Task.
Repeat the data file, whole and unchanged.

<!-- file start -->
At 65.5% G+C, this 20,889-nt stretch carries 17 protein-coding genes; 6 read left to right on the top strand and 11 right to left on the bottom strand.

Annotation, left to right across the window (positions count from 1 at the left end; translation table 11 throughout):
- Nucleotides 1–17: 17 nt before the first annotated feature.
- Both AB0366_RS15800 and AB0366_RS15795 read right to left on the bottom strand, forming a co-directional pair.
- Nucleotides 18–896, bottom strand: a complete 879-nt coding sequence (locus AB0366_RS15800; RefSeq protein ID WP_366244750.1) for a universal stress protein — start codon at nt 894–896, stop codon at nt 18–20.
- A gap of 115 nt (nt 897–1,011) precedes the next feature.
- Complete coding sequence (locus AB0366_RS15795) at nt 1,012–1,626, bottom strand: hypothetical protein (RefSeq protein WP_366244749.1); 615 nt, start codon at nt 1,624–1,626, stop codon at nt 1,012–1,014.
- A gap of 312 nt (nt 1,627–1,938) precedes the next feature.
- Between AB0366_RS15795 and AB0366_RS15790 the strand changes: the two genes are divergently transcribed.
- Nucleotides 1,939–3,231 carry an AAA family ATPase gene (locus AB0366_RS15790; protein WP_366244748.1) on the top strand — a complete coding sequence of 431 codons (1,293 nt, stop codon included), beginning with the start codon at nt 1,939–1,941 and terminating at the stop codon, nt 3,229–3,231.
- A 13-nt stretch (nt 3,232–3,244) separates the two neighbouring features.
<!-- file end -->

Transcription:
At 65.5% G+C, this 20,889-nt stretch carries 17 protein-coding genes; 6 read left to right on the top strand and 11 right to left on the bottom strand.

Annotation, left to right across the window (positions count from 1 at the left end; translation table 11 throughout):
- Nucleotides 1–17: 17 nt before the first annotated feature.
- Both AB0366_RS15800 and AB0366_RS15795 read right to left on the bottom strand, forming a co-directional pair.
- Nucleotides 18–896, bottom strand: a complete 879-nt coding sequence (locus AB0366_RS15800; RefSeq protein ID WP_366244750.1) for a universal stress protein — start codon at nt 894–896, stop codon at nt 18–20.
- A gap of 115 nt (nt 897–1,011) precedes the next feature.
- Complete coding sequence (locus AB0366_RS15795) at nt 1,012–1,626, bottom strand: hypothetical protein (RefSeq protein WP_366244749.1); 615 nt, start codon at nt 1,624–1,626, stop codon at nt 1,012–1,014.
- A gap of 312 nt (nt 1,627–1,938) precedes the next feature.
- Between AB0366_RS15795 and AB0366_RS15790 the strand changes: the two genes are divergently transcribed.
- Nucleotides 1,939–3,231 carry an AAA family ATPase gene (locus AB0366_RS15790; protein WP_366244748.1) on the top strand — a complete coding sequence of 431 codons (1,293 nt, stop codon included), beginning with the start codon at nt 1,939–1,941 and terminating at the stop codon, nt 3,229–3,231.
- A 13-nt stretch (nt 3,232–3,244) separates the two neighbouring features.